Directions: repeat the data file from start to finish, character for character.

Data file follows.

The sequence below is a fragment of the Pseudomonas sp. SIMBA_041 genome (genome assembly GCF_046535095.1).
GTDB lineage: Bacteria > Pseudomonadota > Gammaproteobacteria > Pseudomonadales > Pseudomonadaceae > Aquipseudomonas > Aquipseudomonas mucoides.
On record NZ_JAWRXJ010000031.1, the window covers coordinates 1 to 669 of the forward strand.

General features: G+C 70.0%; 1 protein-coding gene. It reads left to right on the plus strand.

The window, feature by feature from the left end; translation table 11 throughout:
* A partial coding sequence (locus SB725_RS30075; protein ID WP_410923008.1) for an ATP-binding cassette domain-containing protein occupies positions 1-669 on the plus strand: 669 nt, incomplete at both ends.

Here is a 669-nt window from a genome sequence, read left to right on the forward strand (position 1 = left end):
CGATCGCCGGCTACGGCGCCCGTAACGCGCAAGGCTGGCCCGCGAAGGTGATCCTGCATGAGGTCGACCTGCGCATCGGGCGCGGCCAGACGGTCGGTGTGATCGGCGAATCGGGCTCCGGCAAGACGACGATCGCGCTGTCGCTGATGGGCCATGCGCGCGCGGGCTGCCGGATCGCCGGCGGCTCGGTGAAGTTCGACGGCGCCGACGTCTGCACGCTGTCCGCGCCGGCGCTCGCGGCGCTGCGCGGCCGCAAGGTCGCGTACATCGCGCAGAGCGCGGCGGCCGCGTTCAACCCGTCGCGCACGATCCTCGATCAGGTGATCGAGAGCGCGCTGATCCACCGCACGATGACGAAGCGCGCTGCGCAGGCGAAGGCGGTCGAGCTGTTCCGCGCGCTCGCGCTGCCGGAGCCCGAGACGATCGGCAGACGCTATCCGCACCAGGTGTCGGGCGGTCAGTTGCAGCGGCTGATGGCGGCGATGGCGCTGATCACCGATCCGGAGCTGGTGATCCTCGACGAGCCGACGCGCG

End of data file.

The sequence below is a fragment of the Pseudomonas sp. SIMBA_041 genome (genome assembly GCF_046535095.1).
GTDB lineage: Bacteria > Pseudomonadota > Gammaproteobacteria > Pseudomonadales > Pseudomonadaceae > Aquipseudomonas > Aquipseudomonas mucoides.
On record NZ_JAWRXJ010000031.1, the window covers coordinates 1 to 669 of the forward strand.

General features: G+C 70.0%; 1 protein-coding gene. It reads left to right on the plus strand.

The window, feature by feature from the left end; translation table 11 throughout:
* A partial coding sequence (locus SB725_RS30075; protein ID WP_410923008.1) for an ATP-binding cassette domain-containing protein occupies positions 1-669 on the plus strand: 669 nt, incomplete at both ends.

Here is a 669-nt window from a genome sequence, read left to right on the forward strand (position 1 = left end):
CGATCGCCGGCTACGGCGCCCGTAACGCGCAAGGCTGGCCCGCGAAGGTGATCCTGCATGAGGTCGACCTGCGCATCGGGCGCGGCCAGACGGTCGGTGTGATCGGCGAATCGGGCTCCGGCAAGACGACGATCGCGCTGTCGCTGATGGGCCATGCGCGCGCGGGCTGCCGGATCGCCGGCGGCTCGGTGAAGTTCGACGGCGCCGACGTCTGCACGCTGTCCGCGCCGGCGCTCGCGGCGCTGCGCGGCCGCAAGGTCGCGTACATCGCGCAGAGCGCGGCGGCCGCGTTCAACCCGTCGCGCACGATCCTCGATCAGGTGATCGAGAGCGCGCTGATCCACCGCACGATGACGAAGCGCGCTGCGCAGGCGAAGGCGGTCGAGCTGTTCCGCGCGCTCGCGCTGCCGGAGCCCGAGACGATCGGCAGACGCTATCCGCACCAGGTGTCGGGCGGTCAGTTGCAGCGGCTGATGGCGGCGATGGCGCTGATCACCGATCCGGAGCTGGTGATCCTCGACGAGCCGACGCGCG